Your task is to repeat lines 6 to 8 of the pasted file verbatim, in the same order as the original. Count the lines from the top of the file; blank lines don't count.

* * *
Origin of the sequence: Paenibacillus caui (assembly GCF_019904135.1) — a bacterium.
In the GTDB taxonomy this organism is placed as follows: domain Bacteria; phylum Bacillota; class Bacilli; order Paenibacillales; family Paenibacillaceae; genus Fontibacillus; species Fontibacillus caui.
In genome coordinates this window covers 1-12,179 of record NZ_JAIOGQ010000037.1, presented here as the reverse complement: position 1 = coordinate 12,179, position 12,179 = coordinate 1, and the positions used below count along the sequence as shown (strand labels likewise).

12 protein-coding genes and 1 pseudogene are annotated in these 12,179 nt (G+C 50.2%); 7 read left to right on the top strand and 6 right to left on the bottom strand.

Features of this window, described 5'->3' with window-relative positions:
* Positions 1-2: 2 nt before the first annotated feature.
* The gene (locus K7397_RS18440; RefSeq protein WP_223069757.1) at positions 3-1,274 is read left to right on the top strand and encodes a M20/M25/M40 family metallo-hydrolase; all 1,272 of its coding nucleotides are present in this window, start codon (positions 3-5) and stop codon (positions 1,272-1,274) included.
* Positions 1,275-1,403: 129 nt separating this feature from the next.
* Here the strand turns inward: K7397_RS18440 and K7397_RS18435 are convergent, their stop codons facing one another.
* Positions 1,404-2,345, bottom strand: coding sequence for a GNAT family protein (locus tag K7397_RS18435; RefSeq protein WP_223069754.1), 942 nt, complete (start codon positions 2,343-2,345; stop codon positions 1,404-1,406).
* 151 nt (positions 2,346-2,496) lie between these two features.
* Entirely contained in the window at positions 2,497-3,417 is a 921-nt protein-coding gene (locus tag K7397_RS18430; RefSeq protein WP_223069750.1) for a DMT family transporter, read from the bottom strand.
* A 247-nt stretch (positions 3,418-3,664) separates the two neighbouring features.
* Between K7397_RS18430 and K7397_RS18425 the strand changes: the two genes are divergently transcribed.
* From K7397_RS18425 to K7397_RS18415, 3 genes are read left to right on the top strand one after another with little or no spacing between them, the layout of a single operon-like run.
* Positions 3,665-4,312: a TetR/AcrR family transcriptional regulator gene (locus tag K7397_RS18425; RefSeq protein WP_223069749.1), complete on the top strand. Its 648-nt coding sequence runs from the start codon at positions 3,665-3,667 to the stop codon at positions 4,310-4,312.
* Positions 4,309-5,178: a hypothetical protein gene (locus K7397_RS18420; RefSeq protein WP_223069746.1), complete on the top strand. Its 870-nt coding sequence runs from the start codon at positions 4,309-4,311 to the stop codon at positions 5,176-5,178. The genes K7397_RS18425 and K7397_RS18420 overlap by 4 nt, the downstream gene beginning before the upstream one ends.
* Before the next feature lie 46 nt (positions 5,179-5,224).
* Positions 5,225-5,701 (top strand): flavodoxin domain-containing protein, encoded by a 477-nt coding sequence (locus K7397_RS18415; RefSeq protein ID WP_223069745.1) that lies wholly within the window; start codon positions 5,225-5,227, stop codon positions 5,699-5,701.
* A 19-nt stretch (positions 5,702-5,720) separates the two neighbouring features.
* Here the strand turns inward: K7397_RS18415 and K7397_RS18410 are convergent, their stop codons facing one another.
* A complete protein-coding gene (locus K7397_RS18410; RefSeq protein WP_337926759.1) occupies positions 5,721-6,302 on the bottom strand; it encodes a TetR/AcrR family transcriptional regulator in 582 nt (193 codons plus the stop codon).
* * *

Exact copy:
* Positions 1-2: 2 nt before the first annotated feature.
* The gene (locus K7397_RS18440; RefSeq protein WP_223069757.1) at positions 3-1,274 is read left to right on the top strand and encodes a M20/M25/M40 family metallo-hydrolase; all 1,272 of its coding nucleotides are present in this window, start codon (positions 3-5) and stop codon (positions 1,272-1,274) included.
* Positions 1,275-1,403: 129 nt separating this feature from the next.